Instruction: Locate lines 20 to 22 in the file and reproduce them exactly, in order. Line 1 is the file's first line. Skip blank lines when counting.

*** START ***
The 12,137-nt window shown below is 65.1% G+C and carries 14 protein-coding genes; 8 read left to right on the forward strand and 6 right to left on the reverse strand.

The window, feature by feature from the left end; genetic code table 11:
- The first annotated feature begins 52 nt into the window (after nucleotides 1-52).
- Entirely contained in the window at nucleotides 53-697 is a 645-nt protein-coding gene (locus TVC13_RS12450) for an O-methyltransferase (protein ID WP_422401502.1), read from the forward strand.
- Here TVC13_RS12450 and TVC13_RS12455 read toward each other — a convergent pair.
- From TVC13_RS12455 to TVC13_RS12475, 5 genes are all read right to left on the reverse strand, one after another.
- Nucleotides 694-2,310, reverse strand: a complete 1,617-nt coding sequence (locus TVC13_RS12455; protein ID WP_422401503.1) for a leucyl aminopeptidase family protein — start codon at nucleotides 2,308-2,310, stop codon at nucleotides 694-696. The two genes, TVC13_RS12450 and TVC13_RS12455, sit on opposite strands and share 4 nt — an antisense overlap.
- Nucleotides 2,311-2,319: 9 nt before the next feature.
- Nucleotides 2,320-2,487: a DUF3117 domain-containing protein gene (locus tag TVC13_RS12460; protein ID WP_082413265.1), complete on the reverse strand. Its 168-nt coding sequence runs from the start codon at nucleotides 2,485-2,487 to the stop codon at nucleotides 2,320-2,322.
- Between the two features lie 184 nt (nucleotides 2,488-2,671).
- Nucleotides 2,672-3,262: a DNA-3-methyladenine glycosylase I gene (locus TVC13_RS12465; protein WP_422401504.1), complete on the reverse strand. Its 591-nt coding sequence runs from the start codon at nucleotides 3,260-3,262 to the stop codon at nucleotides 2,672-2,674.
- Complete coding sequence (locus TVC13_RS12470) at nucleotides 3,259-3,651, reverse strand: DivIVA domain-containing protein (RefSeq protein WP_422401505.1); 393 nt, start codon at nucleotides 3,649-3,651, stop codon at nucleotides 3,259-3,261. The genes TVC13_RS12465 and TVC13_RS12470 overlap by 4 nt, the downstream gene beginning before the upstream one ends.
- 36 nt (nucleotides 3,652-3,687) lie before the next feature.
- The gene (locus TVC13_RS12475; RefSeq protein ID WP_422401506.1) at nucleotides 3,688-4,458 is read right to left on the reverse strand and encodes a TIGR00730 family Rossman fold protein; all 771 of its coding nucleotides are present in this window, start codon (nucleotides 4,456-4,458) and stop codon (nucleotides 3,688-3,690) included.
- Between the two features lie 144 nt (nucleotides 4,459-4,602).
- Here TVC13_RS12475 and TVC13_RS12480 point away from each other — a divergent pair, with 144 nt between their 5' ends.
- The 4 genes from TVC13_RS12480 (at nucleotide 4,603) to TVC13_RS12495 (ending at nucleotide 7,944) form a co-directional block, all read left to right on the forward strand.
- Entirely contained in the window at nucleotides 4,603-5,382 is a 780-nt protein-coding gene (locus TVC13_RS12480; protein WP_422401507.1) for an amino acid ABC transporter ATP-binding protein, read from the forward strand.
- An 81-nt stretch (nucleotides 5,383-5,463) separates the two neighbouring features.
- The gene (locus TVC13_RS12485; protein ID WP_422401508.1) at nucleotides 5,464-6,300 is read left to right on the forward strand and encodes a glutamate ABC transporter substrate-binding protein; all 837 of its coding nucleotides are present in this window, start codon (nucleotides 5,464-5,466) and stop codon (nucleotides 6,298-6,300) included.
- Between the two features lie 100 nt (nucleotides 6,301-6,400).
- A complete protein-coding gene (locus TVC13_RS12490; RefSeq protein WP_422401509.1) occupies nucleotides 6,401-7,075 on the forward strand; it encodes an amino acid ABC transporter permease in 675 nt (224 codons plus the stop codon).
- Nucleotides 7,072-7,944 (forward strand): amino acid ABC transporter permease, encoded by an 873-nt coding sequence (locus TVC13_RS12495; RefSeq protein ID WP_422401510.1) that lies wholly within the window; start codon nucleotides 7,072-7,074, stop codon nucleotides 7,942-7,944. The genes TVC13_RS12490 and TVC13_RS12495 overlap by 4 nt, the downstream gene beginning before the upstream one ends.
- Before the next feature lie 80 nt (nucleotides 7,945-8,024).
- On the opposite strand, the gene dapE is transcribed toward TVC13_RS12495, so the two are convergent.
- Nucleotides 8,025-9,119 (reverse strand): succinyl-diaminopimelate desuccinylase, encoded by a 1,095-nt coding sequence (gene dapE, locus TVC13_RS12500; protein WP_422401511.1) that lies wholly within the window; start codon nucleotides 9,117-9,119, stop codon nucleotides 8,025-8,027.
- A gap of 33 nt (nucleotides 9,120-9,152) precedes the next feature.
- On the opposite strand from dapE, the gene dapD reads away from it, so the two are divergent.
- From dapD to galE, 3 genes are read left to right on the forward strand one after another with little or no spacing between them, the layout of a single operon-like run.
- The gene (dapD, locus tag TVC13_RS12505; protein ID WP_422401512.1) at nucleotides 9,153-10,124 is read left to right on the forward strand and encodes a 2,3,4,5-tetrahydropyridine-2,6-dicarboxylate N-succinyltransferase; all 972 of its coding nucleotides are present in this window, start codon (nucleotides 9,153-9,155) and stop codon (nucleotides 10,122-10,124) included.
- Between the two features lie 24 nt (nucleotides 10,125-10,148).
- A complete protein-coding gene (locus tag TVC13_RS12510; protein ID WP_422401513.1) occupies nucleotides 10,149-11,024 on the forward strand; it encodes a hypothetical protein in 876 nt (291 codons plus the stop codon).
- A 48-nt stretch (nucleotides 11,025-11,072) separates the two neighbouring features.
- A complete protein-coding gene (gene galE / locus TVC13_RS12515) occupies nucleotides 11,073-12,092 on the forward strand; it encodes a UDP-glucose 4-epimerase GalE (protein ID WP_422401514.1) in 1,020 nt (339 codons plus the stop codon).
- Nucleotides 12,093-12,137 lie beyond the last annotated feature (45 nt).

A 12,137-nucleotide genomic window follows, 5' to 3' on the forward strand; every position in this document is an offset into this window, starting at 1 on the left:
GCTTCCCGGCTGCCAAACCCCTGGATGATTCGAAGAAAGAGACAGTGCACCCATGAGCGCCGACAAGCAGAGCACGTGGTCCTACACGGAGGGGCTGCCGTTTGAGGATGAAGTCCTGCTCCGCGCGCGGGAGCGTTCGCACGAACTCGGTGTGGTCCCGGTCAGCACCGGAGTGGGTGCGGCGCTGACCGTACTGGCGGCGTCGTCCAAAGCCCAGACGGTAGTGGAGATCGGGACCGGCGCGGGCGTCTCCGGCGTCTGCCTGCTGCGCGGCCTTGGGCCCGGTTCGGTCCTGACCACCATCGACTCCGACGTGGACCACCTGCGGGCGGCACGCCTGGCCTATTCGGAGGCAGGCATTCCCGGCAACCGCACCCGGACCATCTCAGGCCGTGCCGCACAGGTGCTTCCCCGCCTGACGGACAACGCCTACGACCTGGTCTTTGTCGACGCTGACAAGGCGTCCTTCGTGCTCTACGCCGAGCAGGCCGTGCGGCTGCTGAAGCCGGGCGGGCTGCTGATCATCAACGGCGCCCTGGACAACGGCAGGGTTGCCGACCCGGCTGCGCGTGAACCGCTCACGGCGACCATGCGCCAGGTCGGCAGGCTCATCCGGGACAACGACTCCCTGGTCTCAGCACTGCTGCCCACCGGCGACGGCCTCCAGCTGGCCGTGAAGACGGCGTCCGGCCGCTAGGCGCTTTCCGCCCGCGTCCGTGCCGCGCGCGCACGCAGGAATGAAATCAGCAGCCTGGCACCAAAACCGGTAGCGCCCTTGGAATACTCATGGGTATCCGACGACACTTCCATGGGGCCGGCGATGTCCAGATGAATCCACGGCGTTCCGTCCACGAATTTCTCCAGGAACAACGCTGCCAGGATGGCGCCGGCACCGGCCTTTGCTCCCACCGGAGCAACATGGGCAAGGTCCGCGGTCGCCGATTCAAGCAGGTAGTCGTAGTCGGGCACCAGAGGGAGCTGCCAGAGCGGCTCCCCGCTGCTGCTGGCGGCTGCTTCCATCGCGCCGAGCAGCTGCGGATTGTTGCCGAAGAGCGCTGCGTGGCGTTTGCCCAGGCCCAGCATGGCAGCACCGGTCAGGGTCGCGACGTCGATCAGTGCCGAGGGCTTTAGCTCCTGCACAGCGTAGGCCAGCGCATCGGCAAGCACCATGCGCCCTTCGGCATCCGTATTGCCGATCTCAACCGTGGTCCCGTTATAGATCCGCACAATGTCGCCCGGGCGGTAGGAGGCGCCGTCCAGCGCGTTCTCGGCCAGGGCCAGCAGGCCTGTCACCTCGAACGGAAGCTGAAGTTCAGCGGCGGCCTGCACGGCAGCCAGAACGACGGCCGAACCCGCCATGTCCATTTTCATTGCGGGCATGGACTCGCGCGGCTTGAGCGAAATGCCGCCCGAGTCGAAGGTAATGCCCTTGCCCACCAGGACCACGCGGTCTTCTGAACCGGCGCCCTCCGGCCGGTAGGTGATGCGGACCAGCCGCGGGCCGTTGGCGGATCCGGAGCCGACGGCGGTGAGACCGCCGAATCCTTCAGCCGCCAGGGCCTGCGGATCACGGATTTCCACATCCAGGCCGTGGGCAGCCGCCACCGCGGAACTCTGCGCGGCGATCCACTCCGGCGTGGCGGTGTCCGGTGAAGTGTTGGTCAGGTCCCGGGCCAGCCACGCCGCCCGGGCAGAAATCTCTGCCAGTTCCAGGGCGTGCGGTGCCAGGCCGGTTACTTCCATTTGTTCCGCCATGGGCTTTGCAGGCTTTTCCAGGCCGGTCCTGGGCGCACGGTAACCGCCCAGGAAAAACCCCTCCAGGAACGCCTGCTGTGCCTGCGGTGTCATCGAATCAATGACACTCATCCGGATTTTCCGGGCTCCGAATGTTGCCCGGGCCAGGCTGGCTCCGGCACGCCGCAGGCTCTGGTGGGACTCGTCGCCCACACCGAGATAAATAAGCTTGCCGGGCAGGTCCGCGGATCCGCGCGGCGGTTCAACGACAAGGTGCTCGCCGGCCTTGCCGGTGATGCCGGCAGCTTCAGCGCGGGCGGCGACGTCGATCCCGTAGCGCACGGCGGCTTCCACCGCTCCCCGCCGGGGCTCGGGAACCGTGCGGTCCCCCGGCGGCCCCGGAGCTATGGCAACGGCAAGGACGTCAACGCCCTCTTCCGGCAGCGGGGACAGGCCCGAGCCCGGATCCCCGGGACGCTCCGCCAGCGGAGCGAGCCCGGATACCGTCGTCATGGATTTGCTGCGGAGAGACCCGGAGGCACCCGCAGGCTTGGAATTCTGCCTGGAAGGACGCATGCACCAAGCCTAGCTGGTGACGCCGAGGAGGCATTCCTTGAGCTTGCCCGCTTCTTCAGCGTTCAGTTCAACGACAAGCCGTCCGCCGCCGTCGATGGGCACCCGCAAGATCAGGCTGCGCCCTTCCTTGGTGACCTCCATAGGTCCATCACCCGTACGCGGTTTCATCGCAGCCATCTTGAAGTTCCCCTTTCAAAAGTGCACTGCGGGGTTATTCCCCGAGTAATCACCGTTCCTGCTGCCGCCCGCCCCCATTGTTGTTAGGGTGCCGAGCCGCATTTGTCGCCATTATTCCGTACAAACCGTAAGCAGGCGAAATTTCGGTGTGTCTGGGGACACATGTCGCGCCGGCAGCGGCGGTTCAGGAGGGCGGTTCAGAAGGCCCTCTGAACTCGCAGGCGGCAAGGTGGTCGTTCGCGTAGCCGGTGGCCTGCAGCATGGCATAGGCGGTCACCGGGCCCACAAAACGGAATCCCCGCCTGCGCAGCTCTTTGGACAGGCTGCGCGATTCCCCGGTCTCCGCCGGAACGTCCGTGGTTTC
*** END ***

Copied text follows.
- The gene (locus TVC13_RS12485; protein ID WP_422401508.1) at nucleotides 5,464-6,300 is read left to right on the forward strand and encodes a glutamate ABC transporter substrate-binding protein; all 837 of its coding nucleotides are present in this window, start codon (nucleotides 5,464-5,466) and stop codon (nucleotides 6,298-6,300) included.
- Between the two features lie 100 nt (nucleotides 6,301-6,400).
- A complete protein-coding gene (locus TVC13_RS12490; RefSeq protein WP_422401509.1) occupies nucleotides 6,401-7,075 on the forward strand; it encodes an amino acid ABC transporter permease in 675 nt (224 codons plus the stop codon).